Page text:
2. Stakeholder Involvement: Emergency preparedness activities and processes that include individuals with disabilities in preparation and planning activities, and that address the specific needs of individuals with disabilities during an emergency.
  3. Communication and Coordination: Emergency preparedness activities and processes that address issues of communication and coordination during an emergency, including accessible emergency broadcasts and warnings, appropriate signage at shelter locations, alternate communication strategies for those who are deaf or hard of hearing, etc..
  4. Workforce: Emergency preparedness activities and processes that address the roles and responsibilities of employees within the developmental disabilities field during an emergency, including personal care attendants, direct support professionals, case managers, etc.
  5. Power Generation: Emergency preparedness activities and processes that address the need for power generation alternatives during an emergency, including back-up power supplies, continuation or shut down of power supplies within residential facilities, etc.
  6. Transportation: Emergency preparedness activities and processes that address the need for primary and secondary accessible transportation and alternative evacuation options for individuals with mobility conditions during an emergency situation, such as accessible buses and vans, use of personal adaptive transportation, etc.
  7. Identification and Tracking: Emergency preparedness activities and processes that address the need to identify individuals with disabilities and to track their location during an emergency situation, including their evacuation and relocation site, visual identification such as ID badges, etc.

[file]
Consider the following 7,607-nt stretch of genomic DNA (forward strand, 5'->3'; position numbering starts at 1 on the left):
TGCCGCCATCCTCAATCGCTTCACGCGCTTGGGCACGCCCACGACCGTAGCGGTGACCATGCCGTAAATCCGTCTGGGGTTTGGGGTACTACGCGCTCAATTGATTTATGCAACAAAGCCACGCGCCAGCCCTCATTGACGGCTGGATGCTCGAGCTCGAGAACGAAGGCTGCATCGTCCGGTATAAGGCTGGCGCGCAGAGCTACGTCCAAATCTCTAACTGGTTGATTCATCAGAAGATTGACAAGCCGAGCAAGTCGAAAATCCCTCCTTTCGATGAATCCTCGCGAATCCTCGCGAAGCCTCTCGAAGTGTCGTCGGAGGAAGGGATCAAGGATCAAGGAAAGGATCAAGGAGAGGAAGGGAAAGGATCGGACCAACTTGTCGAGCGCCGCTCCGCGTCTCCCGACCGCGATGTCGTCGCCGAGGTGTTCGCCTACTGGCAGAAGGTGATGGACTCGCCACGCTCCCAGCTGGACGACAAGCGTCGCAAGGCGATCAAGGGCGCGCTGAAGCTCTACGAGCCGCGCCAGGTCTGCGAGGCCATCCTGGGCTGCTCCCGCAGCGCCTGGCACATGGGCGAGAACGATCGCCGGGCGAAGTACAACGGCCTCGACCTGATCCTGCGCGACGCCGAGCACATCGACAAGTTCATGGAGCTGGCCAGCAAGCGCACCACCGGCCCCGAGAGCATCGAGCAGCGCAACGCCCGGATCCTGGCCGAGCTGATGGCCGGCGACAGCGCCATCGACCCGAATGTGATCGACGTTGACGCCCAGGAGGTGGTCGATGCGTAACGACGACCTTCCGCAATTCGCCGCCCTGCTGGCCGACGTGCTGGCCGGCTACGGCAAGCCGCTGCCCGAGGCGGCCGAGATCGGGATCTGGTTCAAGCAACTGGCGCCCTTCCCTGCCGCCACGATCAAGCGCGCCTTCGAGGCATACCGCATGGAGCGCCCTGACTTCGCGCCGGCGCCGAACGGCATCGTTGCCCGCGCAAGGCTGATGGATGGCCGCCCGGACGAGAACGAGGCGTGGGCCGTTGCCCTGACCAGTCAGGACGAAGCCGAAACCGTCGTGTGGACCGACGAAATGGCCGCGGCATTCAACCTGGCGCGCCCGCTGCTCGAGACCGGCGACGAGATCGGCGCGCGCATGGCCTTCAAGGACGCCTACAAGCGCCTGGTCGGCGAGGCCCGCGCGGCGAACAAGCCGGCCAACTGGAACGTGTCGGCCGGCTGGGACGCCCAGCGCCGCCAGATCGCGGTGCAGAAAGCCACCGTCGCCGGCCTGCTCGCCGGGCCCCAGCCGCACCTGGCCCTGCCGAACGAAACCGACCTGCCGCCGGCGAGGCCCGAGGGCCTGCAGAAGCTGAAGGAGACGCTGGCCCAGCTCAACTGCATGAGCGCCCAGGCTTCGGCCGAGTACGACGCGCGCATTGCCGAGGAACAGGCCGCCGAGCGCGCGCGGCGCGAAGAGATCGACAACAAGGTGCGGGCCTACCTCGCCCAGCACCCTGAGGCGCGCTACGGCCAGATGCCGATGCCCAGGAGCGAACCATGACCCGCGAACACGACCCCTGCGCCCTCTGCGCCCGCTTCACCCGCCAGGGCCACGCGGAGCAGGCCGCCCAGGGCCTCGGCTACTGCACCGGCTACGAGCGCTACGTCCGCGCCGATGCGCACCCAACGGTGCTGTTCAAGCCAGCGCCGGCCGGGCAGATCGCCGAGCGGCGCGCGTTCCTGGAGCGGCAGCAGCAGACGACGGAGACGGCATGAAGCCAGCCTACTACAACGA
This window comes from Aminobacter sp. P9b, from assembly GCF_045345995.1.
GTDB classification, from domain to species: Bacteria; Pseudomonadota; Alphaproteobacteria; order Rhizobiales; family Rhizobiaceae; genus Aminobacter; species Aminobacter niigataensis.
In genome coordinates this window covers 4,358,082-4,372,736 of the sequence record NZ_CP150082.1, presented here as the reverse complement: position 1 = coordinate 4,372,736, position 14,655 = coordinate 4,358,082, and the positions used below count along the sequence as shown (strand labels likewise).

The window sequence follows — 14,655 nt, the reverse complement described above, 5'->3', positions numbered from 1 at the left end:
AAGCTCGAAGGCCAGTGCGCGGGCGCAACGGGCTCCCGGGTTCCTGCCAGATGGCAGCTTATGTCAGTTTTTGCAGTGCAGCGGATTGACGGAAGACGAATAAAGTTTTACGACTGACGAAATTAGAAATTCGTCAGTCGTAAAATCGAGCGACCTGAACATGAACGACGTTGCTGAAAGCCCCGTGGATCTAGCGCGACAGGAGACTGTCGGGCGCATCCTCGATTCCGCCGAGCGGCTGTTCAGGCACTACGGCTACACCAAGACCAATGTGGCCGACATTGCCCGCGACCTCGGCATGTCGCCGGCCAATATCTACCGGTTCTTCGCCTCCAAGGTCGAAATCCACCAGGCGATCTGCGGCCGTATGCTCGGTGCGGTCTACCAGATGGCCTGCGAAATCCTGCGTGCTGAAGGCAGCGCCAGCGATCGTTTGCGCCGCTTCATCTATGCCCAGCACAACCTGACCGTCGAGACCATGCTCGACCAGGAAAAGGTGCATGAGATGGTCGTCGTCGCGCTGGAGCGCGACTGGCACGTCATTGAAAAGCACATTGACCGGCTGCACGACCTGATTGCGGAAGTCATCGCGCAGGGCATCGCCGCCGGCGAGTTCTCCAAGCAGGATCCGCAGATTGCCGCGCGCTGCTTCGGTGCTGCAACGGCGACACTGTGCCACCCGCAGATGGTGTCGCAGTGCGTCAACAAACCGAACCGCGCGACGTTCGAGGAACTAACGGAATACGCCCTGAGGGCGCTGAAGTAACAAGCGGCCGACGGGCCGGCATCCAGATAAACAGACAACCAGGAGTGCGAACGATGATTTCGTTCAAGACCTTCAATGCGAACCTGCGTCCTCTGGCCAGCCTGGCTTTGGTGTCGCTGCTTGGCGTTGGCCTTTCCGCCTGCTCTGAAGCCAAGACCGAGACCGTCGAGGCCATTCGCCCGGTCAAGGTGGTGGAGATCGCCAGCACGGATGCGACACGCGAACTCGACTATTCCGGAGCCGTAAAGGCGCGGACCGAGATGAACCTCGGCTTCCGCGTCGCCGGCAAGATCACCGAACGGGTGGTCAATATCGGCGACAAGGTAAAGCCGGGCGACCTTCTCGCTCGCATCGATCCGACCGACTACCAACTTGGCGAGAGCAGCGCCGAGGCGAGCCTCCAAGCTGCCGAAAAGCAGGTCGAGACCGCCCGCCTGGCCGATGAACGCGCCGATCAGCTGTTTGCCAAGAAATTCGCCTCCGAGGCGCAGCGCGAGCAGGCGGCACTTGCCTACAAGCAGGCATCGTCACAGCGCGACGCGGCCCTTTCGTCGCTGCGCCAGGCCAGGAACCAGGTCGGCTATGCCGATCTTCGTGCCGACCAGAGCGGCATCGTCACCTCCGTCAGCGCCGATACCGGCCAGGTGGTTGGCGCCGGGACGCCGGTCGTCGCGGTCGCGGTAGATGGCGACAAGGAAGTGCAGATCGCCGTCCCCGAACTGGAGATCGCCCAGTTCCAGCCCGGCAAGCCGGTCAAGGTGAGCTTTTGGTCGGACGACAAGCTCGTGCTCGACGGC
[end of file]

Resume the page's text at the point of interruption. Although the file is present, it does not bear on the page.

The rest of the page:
8. Evacuation: Emergency preparedness activities and processes that address the specific needs of individuals with disabilities related to evacuation during an emergency situation, such as schematic drawings of individual households or residential facilities, development of emergency medical supply kits, etc.
  9. Specialized Supports: Emergency preparedness activities and processes that address the specialized support needs of individuals with disabilities during an emergency situation, including development of personal emergency fact sheets, use of community based organizations familiar with disability needs and accommodations to work as first responders, etc.
  10. Sheltering: Emergency preparedness activities and processes that address the specific needs of individuals with disabilities related to sheltering during an emergency situation, including designation of accessible shelter locations, keeping individuals with disabilities and their families together during relocation to a shelter, designated areas within shelters for those with service animals, etc.


User-Defined Format. The web-based, user-defined format of the NASDDDS Self-Assessment Instrument can be easily reconfigured to meet the distinctive needs of each of the 51 state developmental disabilities agencies. This unique, built-in flexibility enables users to easily apply the self-assessment tool to virtually any of the wide variety of organizational formats used by state and local agencies, provider organization and others.

Built-in Redundancy. A key concept in effective emergency preparedness is the existence of planned redundancy in preparation, response and recovery. The Self-Assessment Instrument reflects this concept in its design and application and will be apparent as a user moves through the various questions and categories.

For example, questions that assess the extent to which a state's emergency plan addresses the need to prepare systems of transportation in advance of disasters will appear in slightly different form as specific issues are addressed across each of the six operational levels, individual, service provider, local/municipal authority, etc. Partial Menu Screen Shot


This redundancy is included to ensure that users are presented with the full scope of issues that need to be addressed when preparing a system-wide capacity to meet the transportation needs of individuals with intellectual and developmental disabilities during periods of disaster or natural emergency.